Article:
Call it a Paddy pardon. Most Minnesota Catholics will be allowed to eat their corned beef or even a burger on St. Patrick’s Day, thanks to bishops’ rulings that they can opt out of their Friday fast.

Five of Minnesota’s six bishops have declared that the day of shamrocks and revelry merits a special “dispensation” from no-meat mandate for Fridays during Lent.

It’s for the “common spiritual good,” the Archdiocese of St. Paul and Minneapolis explained in its announcement.

While fish fry purveyors may not be thrilled, many area Catholics are relieved.

“I think it’s a great idea, said Bryan Marshall, working the Church of St. Albert the Great’s annual fish fry last week. “You get tired of eating fish six weeks in a row.”

Catholics in the only diocese to ban the beef, New Ulm, aren’t exactly dancing a jig.

“I’m sure there will be people not happy about this,” said Mary O’Connor, a founder of the New Ulm St. Patrick’s Day parade.

For centuries, Catholics were forbidden to eat meat every Friday of the year, an act of penance on the day of the week that marked Jesus’ death. To bite a burger was a mortal sin, leading to eternal damnation unless confessed and absolved by a priest.

In 1966, individual bishops were given authority to decide the meat issue. Catholics now must refrain only during the Fridays of Lent, the six weeks leading to Easter. The National Conference of Catholic Bishops, at the time, also recommended for Lent “all the self-denial summed up in the Christian concept of ‘mortification.’ ”

Minnesota’s dioceses are among those downsizing that “self-denial” this Friday, joining Chicago, St. Louis, Milwaukee, Boston and other cities with large numbers of Irish faithful in allowing revelers to enjoy their traditional St. Patrick’s Day fare.

But Twin Cities Catholics are expected to perform some other act of penance or charity in exchange. As Archbishop Bernard Hebda said in the Catholic Spirit newspaper, “It’s like a get-out-of-jail free card, but you have to pay sometime.”

Other dioceses upped the sacrifice. In Madison, Wis., Catholics were urged to exercise “moderation and temperance in festivities.” In Omaha, Catholics will be eating salmon on Saturday, as the fast was moved to March 18.

It can all lead to burning theological questions, such as: If you are from a beef-banning diocese, can you cross the border into another to eat Mulligan Stew? (Yes) Can you swap your meat abstinence for another Friday? (No) Can you parlay your eat-meat dispensation for something else? (No)

“Someone told me that she gave up Diet Coke for Lent, and wanted to know if she could get a dispensation for that instead,” laughed the Rev. Kevin Kenney, the “100 percent Irish” pastor at Divine Mercy Catholic Church in Faribault.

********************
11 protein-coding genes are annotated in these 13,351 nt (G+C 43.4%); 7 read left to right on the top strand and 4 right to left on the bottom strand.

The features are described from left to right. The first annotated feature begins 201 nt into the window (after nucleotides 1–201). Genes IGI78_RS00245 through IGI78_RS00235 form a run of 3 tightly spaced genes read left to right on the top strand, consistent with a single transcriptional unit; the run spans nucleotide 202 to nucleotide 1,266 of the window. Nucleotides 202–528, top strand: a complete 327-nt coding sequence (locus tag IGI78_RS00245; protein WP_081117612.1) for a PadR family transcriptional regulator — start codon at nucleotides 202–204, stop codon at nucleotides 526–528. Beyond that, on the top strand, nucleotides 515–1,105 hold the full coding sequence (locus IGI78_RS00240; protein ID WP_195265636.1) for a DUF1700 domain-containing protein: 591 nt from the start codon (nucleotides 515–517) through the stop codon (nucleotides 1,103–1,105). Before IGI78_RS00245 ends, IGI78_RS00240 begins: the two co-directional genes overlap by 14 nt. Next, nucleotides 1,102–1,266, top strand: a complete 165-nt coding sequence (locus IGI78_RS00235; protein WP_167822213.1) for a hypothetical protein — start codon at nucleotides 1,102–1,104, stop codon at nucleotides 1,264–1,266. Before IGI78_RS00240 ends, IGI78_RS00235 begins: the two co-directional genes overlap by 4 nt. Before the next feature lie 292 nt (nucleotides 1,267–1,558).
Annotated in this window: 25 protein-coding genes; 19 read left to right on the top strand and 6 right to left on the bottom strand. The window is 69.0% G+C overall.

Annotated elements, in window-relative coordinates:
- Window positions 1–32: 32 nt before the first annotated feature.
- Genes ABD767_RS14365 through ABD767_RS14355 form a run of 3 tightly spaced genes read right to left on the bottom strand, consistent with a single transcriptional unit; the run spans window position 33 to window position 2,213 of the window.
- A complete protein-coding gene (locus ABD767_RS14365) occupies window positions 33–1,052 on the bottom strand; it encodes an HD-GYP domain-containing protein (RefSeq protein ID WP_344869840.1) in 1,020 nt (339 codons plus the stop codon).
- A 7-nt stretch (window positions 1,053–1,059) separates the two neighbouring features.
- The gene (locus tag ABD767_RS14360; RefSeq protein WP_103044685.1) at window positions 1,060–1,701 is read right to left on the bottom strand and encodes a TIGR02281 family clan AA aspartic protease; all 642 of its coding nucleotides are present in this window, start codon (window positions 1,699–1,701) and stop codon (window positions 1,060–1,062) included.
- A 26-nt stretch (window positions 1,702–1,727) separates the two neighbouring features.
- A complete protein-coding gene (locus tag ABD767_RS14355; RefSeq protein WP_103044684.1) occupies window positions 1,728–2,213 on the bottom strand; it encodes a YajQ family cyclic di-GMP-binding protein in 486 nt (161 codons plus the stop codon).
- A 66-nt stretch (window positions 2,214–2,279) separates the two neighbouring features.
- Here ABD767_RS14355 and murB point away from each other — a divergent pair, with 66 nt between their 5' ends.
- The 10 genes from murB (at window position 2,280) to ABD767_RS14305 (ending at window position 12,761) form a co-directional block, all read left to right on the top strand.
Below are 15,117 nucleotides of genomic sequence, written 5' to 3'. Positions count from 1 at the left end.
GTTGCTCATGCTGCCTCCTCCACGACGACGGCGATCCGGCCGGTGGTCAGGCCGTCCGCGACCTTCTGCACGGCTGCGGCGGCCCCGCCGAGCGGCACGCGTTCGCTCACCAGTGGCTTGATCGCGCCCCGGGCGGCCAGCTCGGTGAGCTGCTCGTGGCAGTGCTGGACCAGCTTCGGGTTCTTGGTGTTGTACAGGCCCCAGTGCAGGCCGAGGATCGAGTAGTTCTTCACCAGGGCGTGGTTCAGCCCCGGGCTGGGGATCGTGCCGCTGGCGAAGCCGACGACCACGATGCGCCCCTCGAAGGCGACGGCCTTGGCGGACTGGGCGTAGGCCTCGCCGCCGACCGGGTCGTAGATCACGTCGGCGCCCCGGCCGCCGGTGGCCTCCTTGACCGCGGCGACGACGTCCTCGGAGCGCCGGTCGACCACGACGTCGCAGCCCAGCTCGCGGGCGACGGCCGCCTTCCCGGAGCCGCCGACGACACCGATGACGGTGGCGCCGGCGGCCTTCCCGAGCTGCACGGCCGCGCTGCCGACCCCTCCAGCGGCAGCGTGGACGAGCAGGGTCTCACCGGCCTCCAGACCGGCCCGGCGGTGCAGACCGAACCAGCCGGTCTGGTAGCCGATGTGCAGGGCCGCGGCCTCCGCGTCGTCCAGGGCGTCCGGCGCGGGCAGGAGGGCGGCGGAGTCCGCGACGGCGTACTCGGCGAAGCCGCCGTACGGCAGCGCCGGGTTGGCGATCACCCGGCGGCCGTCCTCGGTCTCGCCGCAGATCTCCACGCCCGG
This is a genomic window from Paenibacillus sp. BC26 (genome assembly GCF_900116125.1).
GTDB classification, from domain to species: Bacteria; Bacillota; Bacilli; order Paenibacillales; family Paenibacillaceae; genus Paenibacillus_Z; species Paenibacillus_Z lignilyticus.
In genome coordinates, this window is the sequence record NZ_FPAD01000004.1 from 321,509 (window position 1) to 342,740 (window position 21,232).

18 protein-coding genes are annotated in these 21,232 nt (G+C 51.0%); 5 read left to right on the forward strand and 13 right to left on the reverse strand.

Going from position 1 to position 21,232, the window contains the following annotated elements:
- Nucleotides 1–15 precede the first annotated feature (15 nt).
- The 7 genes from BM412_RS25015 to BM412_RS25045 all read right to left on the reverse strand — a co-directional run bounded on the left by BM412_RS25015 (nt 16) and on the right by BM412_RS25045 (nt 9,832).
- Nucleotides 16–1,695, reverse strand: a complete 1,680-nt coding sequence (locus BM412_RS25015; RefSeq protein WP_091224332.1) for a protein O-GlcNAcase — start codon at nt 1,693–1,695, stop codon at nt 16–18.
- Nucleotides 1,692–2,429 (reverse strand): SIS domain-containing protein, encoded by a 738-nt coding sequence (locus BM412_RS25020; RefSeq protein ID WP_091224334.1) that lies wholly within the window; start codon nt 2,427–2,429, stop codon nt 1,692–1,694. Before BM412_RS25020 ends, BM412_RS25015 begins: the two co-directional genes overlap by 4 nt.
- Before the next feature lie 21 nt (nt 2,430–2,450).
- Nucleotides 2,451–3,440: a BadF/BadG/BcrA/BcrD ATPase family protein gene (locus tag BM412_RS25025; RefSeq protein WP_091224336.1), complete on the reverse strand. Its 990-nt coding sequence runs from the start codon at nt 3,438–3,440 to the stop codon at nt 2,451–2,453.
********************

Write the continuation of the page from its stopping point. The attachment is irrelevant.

No stop to fish fries

The Rev. Joe Gillespie, who runs one of the Twin Cities trendiest church fish fries at St. Albert the Great in south Minneapolis, was among local Irishmen who embraced the fish dispensation — even if it could take a bite out of his business.

It’s not the first time the archdiocese has given a nod to its rich Irish heritage, he said. Former Archbishops Harry Flynn and John Roach did the same, he said.

Gillespie jokes that he’s contemplating culinary strategies to take on the competition.

“I’m thinking of offering corned beef on a stick,” said Gillespie, mingling with the crowd of fish lovers in his church basement last Friday. “Or maybe throw in a couple meatballs with the spaghetti.”

Most of the Catholics downing St. Albert’s classic fare of fish, fries and coleslaw said they believed giving a reprieve on St. Patrick’s Day made sense.

“It’s a pretty tough day not to have corned beef and cabbage,” said Tom Kelly, of Minneapolis. “It’s not fair to beat up on the Irish. They’ve had a tough time the way it is.”

Some diners, however, considered it Catholic lite.

“I think it’s catering to America’s [need for] instant gratification,” said Elizabeth Rosenwinkel, who said she gained an understanding of real sacrifice when she participated in a 40-day Ramadan fast. “I don’t think we’re asked to do enough the way it is.”

Whether for or against, folks here weren’t really sure why Catholics started this whole fish thing anyway. Two Lutheran converts were particularly baffled. The consensus: “It’s like some sort of penance,” said Donna Rayes, of St. Paul.

As Irish Catholics prepare for the feast of their patron saint Friday, many will set out their green attire, necklaces, pins and comfy shoes for walking in the St. Paul, Minneapolis or New Ulm parades. Family stoves will be heating corned beef and Irish stew.

But many Catholics won’t be indulging. O’Connor, for example, is planning a tasty dinner of shrimp, walleye or crab. She explained: “You can still eat high off the hog — even if it’s fish.”